Fact Check

Gerber Savings Bond Hoax

Are purchasers of Gerber baby foods entitled to a $500 savings bond?

Published Jan 18, 2001

Claim:   Parents are entitled to claim one $500 savings bond per child from Gerber because Gerber lied about using nothing but natural ingredients in its baby food.

Status:   False.

Origins:   In 1997, parents all across the United States were getting drawn into yet another Internet- and fax-based hoax, this one involving a non-existent lawsuit against Gerber. At the tail end of 1999, the same rumor that was false almost three years earlier was again afoot. Then and now, parents dreaming of cashing in on their progeny were being told that:

Gerber lost the lawsuit because they advertised that their food was all natural, and when taken to court it came out that they used preservatives! In the settlement Gerber Food is now responsible for giving every child born between 1985 and 1997 (under the age of 12) a $500 SAVINGS BOND.

The grimy bit of faxlore went on to instruct parents to mail copies of their child's birth certificate and social security card to a post office box in Minneapolis.

Gerber hasn't been involved in any such lawsuit, and there is no $500 windfall awaiting those foolish enough to supply their child's birth and Social Security information to strangers. According to a 1997 article about the rumors Gerber has been battling:

A rumor has been spreading across America like chicken pox through a day-care center: It says parents can pocket up to $1,400 by joining a class-action lawsuit against baby-food maker Gerber Products.

The rumor is bogus.

But that hasn't stopped it from causing Gerber untold headaches.

In what appears to be a massive misunderstanding rather than a scam, the word on the street — and on fax machines, fliers and the Internet — is that settlement of a class-action lawsuit against Gerber allows parents to receive anything from a $500 savings bond to $1,400 cash if they bought baby food or formula during the last 17 years from the Fremont, Michigan-based company.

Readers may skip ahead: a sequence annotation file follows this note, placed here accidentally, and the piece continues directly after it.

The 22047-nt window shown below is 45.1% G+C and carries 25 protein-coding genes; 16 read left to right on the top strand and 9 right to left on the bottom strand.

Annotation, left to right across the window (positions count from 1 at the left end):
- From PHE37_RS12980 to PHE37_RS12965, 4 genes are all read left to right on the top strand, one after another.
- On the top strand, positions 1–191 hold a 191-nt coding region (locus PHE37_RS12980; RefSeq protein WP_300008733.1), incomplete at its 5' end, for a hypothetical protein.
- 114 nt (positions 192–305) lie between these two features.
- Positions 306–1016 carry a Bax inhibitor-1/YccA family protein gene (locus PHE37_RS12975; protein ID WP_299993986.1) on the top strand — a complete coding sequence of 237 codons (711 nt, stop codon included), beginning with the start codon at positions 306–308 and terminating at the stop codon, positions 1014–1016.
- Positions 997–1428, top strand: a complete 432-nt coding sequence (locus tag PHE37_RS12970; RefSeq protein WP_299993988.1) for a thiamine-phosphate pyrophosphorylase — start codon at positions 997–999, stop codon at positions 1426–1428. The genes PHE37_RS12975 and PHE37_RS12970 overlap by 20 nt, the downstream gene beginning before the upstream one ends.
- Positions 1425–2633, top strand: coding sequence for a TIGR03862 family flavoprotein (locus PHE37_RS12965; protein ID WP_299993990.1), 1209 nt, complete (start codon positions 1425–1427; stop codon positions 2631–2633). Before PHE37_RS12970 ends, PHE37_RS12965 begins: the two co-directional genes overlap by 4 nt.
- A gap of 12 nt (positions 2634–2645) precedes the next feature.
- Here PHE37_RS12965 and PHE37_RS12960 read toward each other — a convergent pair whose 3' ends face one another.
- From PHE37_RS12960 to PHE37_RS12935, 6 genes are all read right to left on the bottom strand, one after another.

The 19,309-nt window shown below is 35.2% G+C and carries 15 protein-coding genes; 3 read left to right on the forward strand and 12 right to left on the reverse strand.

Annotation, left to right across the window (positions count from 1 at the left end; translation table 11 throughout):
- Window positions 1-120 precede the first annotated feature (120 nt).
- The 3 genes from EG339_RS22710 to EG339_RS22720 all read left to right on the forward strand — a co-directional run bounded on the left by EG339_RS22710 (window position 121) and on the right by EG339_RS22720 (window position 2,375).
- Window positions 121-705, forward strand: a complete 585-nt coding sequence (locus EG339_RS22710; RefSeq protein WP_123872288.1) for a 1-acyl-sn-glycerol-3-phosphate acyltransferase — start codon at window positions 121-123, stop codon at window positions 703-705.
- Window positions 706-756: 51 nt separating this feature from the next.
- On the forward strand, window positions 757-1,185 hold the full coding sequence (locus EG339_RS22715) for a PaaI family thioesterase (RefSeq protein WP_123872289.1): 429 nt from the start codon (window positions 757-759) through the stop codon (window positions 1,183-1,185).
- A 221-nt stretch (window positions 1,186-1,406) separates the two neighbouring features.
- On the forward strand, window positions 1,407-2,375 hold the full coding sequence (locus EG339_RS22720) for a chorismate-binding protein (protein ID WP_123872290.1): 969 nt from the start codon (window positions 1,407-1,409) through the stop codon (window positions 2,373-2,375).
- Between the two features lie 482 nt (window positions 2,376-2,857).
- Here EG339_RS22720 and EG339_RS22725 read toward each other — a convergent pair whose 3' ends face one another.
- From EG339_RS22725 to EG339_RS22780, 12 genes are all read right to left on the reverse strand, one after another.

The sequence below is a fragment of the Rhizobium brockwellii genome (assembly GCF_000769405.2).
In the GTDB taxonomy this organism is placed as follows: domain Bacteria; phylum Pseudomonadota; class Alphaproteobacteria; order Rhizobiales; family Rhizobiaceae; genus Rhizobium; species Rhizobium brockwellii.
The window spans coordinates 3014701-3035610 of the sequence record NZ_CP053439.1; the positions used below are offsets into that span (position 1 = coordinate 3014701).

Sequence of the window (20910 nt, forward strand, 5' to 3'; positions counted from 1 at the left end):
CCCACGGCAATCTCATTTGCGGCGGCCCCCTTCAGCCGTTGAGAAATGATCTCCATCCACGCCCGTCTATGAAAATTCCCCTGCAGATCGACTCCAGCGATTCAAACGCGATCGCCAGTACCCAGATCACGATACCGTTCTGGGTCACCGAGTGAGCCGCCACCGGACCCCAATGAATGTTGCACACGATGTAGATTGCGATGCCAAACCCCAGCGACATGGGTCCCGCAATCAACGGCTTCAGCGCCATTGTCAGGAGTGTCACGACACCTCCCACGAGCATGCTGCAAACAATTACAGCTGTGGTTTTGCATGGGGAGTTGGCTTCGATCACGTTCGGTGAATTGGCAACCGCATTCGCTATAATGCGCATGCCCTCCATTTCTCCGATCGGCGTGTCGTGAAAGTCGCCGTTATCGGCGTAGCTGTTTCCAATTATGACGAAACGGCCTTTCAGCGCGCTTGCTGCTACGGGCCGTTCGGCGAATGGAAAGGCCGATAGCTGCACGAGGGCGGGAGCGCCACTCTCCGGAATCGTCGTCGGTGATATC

But Gerber is not involved in any class-action settlement. It is not even the target of a class-action suit.

"There's nothing to the rumor," said Chris DeWitt, spokesman for Michigan Attorney General Frank Kelley, whose office has been fielding a flood of calls. "It's just that - a rumor," DeWitt said. "It's taken on a life of its own, and there's nothing we can do to stop a rumor."

The confusion apparently stems from the fact that three makers of baby formula — Abbott Laboratories, Bristol-Myers Squibb Co. and Mead Johnson & Co. — recently settled lawsuits that charged them with price-fixing. That settlement affects customers in eight states — not including Michigan — and allows consumers to collect $5 to $45 each. A separate settlement involving Michigan and six other states provides no cash back to consumers. Instead, the defendant companies will supply formula for distribution to needy families in those states.

The Gerber rumor first flared in December, shortly before the Jan. 31 deadline for filing claims in the price-fixing suit against the other three companies. Misinformation crossed the nation in various forms, but the main message was that parents with a child 17 or younger could collect big bucks by mailing the kid's birth certificate and Social Security number to a post office box in Minneapolis. Richard Redfern, the Minneapolis-based settlement administrator in the price-fixing case, said his company received 1 million pieces of mail and an average of 80,000 phone calls a day during three days in December.

Suddenly, people were lining up at post offices from Alaska to Rhode Island as parents rushed to meet mythical deadlines for filing claims. For two weeks in December, hundreds of would-be claimants lined up at the main Detroit post office.